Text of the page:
The flow chart in Figure 1 provides parent drug and metabolites that should be encountered during benzodiazepine metabolism. Following administration, diazepam undergoes metabolism to yield the active metabolites nordiazepam and temazepam. Nordiazepam and temazepam are then further metabolized to the final active metabolic product oxazepam. Thus, the presence of nordiazepam, temazepam, and oxazepam together on a UDS is consistent with diazepam use. Since clonazepam undergoes metabolism to produce the primary urinary metabolite of 7-aminoclonazepam, the presence of this metabolite is consistent with clonazepam use. Alprazolam is metabolized after administration to the primary urinary metabolite alpha-hydroxyalprazolam. Thus, the presence of alprazolam and/or alpha-hydroxyalprazolam on a UDS would indicate recent alprazolam use. After administration, lorazepam undergoes glucuronidation to produce lorazepam-glucuronide. In a UDS, finding the parent drug lorazepam indicates recent use.6


Common limitations exist for screening benzodiazepines when using traditional immunoassay (IA) tests. IA testing for benzodiazepines often targets nordiazepam and oxazepam to measure whether an antibody-antigen response occurs, resulting in a positive or negative test result. Other benzodiazepine compounds are tested for their ability to cross react with the target drug in an IA technique. In other words, low cross-reactivity of other drugs can result in false negatives for the other benzodiazepines. The concentrations listed in Table 2 show the lowest levels that yield positive results when using the DRI Benzodiazepine Assay.7

Some commonly prescribed drugs have limited cross-reactivity. For example, lorazepam and 7-aminoclonazepam, the primary metabolite of clonazepam, have limited cross-reactivity with traditional IAs due to their molecular structures. Therefore, it is not uncommon for a laboratory to obtain a “negative” IA result for lorazepam and 7-aminoclonazepam that is indeed positive once confirmation testing with a mass spectrometer (MS) is performed. Figure 2A and 2B illustrate an example of a patient who was prescribed lorazepam and clonazepam, respectively, and the results of the testing.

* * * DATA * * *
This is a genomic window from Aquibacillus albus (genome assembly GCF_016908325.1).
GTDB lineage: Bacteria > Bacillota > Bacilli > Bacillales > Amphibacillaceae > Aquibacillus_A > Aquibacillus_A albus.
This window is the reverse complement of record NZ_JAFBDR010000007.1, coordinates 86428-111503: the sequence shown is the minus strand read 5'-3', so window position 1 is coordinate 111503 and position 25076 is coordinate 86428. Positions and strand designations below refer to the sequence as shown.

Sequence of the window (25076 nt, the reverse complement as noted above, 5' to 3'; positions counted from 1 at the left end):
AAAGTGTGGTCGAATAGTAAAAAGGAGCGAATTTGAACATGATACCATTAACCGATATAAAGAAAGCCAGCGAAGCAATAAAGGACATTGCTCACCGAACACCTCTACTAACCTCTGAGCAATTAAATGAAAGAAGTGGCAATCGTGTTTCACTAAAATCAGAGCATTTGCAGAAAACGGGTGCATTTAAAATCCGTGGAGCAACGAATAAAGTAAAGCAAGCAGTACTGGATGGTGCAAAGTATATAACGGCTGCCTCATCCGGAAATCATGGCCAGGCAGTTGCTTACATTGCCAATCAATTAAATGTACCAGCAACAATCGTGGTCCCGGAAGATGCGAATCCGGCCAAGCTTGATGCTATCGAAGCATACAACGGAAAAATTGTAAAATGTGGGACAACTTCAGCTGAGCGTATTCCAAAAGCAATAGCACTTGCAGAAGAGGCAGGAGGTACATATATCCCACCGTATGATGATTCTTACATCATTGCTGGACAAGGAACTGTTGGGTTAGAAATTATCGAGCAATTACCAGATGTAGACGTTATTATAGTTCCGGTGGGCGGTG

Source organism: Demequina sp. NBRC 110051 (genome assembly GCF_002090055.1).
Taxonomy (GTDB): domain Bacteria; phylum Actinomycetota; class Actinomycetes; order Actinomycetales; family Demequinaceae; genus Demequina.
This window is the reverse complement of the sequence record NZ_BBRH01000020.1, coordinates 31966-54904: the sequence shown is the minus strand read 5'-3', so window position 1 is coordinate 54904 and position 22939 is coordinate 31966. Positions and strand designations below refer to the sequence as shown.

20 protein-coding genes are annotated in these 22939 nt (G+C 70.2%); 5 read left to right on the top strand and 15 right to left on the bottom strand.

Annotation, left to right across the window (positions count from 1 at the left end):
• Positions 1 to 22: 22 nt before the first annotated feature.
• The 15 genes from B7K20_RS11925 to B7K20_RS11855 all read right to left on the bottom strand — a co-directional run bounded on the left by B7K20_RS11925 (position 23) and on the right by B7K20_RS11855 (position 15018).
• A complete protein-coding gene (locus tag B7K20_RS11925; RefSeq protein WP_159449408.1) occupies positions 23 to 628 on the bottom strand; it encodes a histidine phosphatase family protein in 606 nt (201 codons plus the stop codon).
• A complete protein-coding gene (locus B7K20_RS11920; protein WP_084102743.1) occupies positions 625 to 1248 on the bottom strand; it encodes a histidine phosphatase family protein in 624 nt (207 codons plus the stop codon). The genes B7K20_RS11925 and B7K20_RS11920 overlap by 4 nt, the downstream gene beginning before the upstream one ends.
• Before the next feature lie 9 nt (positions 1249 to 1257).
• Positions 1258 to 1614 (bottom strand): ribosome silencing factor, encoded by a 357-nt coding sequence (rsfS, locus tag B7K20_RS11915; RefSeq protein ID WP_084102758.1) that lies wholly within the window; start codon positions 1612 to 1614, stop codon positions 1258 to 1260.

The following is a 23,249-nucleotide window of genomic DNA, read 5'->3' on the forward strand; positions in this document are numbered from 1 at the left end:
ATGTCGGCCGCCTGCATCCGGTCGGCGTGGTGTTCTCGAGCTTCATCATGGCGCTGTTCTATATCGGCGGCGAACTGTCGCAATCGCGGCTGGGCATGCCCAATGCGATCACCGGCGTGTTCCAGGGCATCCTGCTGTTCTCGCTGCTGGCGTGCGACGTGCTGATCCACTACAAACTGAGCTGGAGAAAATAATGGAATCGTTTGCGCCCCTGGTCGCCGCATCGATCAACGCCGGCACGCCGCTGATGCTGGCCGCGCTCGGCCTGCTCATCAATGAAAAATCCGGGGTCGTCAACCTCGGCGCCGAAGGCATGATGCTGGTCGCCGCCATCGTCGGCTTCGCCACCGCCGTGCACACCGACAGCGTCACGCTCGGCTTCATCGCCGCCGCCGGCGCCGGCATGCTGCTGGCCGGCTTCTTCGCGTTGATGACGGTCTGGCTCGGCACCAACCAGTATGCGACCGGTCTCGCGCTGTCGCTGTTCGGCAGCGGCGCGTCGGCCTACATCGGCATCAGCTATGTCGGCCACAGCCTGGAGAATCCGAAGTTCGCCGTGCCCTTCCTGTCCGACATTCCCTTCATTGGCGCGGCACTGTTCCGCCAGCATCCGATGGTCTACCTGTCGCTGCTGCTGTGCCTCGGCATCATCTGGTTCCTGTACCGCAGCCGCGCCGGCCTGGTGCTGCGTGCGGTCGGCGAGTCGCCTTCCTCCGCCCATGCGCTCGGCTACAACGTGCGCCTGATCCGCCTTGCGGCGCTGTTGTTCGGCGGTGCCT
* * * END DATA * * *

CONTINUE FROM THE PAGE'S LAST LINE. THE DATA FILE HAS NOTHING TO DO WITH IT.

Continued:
Due to the probability of obtaining a false negative with the initial IA test for lorazepam and clonazepam, it is important that these compounds be tested via MS for precise drug identification. As noted, in the 2 examples, there is an explanation of the test results. Labs that specialize in this type of testing often will have comments to help the clinician interpret the results.


Benzodiazepines are widely used both as prescription medications and recreationally as agents of misuse and abuse. Because of their widespread use and availability, it is important for clinicians to evaluate benzodiazepine use in their patients. Using a UDS to help determine appropriate versus inappropriate use of these compounds will help providers offer better care to their patients. Interpretation of benzodiazepine UDS results often is not straightforward due to the complexity of the metabolic pathways of these agents, particularly diazepam, and the potential for limited cross-reactivity of the IA resulting in false negatives (lorazepam and clonazepam). Using a laboratory that understands this complexity will provide the necessary information to evaluate benzodiazepine use in your patients.


Last updated on: March 11, 2015
First published on: February 1, 2014